To be sure, U.S. beef consumption has been in decline for several years, according to the USDA, albeit at a slower pace than March sales data suggests. Americans will on average eat 55.4 pounds of beef in 2012, down 3.3 percent from last year, according to USDA estimates. Consumers have opted for cheaper cuts and reduced restaurant visits, said Heather Jones, an analyst for BB&T Capital Markets in Richmond Virginia.
The early arrival of warm weather across the U.S. this year may be a boon to margins in Tyson’s beef unit, said Ann Gurkin, an analyst at Davenport & Co. who’s also based in Richmond. Jones and Gurkin both recommend buying Tyson shares.
Cargill, Tyson and the USDA say the lean, finely textured beef is safe. The additive is treated with ammonium hydroxide, or sometimes citric acid, during its production to kill pathogens. Centrifuges separate the fat, yielding 94 percent to 97 percent lean meat, according to Beef Products Inc., the biggest producer.
The additive may be part of as many as 20 billion meals each year, Dakota Dunes, South Dakota-based Beef Products says on its website. The product represents about 3 percent of U.S. beef supply, according to BMO Capital Markets.
The debate surrounding LFTB isn’t new. McDonald’s Corp., the world’s largest fast food chain, and Burger King Holdings Inc. stopped serving burgers with the additive in 2011. Critics such as celebrity chef Jamie Oliver say the lean meat is unappetizing because it’s made of inferior cuts and is chemically treated.
Scrutiny intensified in the last month after an online petition was started to have the product banned from the federal school lunch program. A March 7 ABC News television report questioned its use. Beef Products temporarily closed three plants and ground-beef maker AFA Foods sought bankruptcy court protection, citing media coverage.
The USDA agreed last month to allow schools to choose the beef served in cafeterias following public pressure. The issue of LFTB reached “fever pitch,” Cargill said March 15.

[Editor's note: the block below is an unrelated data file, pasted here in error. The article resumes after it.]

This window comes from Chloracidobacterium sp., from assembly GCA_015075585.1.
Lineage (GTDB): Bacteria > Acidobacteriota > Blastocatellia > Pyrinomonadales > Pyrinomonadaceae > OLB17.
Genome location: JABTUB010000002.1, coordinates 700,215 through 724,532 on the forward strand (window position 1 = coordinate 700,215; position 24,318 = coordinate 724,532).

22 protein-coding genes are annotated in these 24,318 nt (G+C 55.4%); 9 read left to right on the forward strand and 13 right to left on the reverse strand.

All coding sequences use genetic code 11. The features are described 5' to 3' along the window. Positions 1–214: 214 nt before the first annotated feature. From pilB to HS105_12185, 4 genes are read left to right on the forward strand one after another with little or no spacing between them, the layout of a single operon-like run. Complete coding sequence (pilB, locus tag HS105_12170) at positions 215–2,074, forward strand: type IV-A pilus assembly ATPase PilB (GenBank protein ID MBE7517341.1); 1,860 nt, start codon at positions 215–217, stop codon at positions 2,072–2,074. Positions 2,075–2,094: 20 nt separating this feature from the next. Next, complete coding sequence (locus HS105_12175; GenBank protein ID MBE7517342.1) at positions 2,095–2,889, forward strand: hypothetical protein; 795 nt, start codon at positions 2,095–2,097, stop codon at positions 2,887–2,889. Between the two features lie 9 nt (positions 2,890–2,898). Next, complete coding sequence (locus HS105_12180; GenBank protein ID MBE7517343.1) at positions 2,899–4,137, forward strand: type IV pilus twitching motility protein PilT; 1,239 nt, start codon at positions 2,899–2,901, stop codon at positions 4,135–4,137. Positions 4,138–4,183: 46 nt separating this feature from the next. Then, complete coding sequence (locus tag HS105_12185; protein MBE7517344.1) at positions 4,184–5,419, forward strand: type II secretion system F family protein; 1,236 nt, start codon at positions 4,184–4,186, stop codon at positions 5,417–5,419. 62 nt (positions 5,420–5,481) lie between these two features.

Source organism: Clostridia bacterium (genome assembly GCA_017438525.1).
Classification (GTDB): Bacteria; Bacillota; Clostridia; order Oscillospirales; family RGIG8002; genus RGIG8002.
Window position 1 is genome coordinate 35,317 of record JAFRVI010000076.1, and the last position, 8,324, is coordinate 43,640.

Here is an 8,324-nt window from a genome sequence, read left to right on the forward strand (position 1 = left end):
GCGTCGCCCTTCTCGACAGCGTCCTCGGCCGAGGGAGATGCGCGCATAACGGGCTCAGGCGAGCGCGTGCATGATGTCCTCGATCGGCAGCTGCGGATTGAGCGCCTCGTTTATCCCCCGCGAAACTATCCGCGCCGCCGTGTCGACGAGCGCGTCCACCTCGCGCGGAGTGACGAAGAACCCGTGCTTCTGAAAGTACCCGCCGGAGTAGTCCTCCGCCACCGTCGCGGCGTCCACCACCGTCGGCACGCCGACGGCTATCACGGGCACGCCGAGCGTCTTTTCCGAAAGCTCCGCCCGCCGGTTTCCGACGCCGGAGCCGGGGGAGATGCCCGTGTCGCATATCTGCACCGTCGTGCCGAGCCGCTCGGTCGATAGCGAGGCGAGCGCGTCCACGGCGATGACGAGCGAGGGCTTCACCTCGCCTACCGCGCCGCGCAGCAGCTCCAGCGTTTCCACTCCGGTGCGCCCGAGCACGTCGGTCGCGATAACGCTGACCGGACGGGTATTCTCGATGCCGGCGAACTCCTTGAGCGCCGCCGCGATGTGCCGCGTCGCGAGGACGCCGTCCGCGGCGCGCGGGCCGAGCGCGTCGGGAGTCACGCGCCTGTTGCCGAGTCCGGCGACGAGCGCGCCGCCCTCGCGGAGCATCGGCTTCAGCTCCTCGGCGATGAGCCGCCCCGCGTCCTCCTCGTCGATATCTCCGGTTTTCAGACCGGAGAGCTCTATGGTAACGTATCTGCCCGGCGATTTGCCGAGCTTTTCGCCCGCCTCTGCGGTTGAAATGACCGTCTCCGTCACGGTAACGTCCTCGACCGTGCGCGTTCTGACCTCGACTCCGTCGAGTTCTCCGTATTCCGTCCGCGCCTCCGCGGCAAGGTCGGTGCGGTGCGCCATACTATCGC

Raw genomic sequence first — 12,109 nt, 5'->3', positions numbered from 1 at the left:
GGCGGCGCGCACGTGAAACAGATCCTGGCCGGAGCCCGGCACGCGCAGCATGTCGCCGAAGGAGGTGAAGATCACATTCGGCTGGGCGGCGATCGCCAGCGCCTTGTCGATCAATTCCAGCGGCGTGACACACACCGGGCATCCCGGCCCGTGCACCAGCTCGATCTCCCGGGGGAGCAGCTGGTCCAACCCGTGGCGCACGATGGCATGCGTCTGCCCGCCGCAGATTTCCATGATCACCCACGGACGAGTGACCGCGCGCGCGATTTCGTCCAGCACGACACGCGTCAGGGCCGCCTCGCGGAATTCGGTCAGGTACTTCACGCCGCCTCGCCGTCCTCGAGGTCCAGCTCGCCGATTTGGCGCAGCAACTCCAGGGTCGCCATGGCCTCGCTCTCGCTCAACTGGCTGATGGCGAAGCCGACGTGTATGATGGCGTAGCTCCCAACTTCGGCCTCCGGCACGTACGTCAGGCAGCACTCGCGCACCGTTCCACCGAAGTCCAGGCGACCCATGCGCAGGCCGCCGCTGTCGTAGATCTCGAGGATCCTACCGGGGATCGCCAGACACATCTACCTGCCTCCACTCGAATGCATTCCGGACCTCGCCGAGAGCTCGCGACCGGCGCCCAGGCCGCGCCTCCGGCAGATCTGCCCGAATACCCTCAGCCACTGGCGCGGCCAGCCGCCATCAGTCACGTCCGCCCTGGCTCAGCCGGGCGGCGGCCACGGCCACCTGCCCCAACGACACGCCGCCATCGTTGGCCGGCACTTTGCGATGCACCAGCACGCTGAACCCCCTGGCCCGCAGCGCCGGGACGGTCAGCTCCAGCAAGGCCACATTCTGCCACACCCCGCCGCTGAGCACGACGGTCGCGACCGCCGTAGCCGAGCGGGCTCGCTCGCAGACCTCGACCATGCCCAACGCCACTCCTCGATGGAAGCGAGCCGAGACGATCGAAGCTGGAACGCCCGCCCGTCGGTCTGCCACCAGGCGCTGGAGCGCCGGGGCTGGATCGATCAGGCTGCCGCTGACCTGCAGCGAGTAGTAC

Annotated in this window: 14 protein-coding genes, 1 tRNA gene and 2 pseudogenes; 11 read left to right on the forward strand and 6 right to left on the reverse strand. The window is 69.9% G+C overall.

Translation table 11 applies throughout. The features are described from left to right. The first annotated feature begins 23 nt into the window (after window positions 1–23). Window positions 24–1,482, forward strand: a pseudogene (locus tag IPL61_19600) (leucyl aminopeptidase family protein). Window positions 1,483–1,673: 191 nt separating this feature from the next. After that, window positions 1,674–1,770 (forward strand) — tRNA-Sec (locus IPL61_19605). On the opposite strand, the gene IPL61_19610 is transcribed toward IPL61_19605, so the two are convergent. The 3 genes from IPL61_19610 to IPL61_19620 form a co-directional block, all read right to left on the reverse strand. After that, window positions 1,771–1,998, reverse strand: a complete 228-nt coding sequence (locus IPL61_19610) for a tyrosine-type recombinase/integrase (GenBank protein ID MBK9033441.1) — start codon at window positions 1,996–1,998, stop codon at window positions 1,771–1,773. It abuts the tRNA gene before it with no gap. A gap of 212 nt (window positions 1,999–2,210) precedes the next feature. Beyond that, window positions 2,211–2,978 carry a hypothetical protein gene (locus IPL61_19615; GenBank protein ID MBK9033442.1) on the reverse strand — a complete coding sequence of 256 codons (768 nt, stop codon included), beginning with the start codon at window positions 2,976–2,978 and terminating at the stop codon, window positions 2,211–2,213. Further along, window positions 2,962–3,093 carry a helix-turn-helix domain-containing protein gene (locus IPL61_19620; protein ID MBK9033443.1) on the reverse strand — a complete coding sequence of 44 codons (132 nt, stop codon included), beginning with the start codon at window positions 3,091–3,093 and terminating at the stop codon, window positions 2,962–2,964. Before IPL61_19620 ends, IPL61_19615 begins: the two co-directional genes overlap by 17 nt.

U.S. beef-processor margins are likely to stay negative at least through September because the industry’s problems have been “magnified” by the decline in the use of the lean meat, said Glynn Tonsor, assistant professor in the department of agricultural economics at Kansas State University in Manhattan.
Lower LFTB use will increase costs as processors switch to more expensive cuts for ground beef, he said. U.S. beef supply is expected to drop 4.4 percent in 2012, the USDA said April 10.
Cargill is now hand-trimming meat that previously would have been mechanically processed to produce LFTB. Hand-trimming is less efficient because it captures less lean beef, Martin said.
The weeks after Easter Sunday are “critical” for Tyson and its competitors as the U.S. grilling season -- loosely defined as the period between Memorial Day in May and Labor Day in September -- approaches, Stephens’s Aslam said.
U.S. beef sales are highest during the week of July 4, followed by Labor Day and Memorial Day, according to the National Cattlemen’s Beef Association. During the week of the U.S. Independence Day holiday, Americans buy about $400 million of beef, 25 percent more than in an average week, with ground beef the top selling beef item, the industry group estimates.
“We are hopeful that ground beef demand will rebound as the summer grilling season begins over the next several weeks,” said Martin, the Cargill spokesman.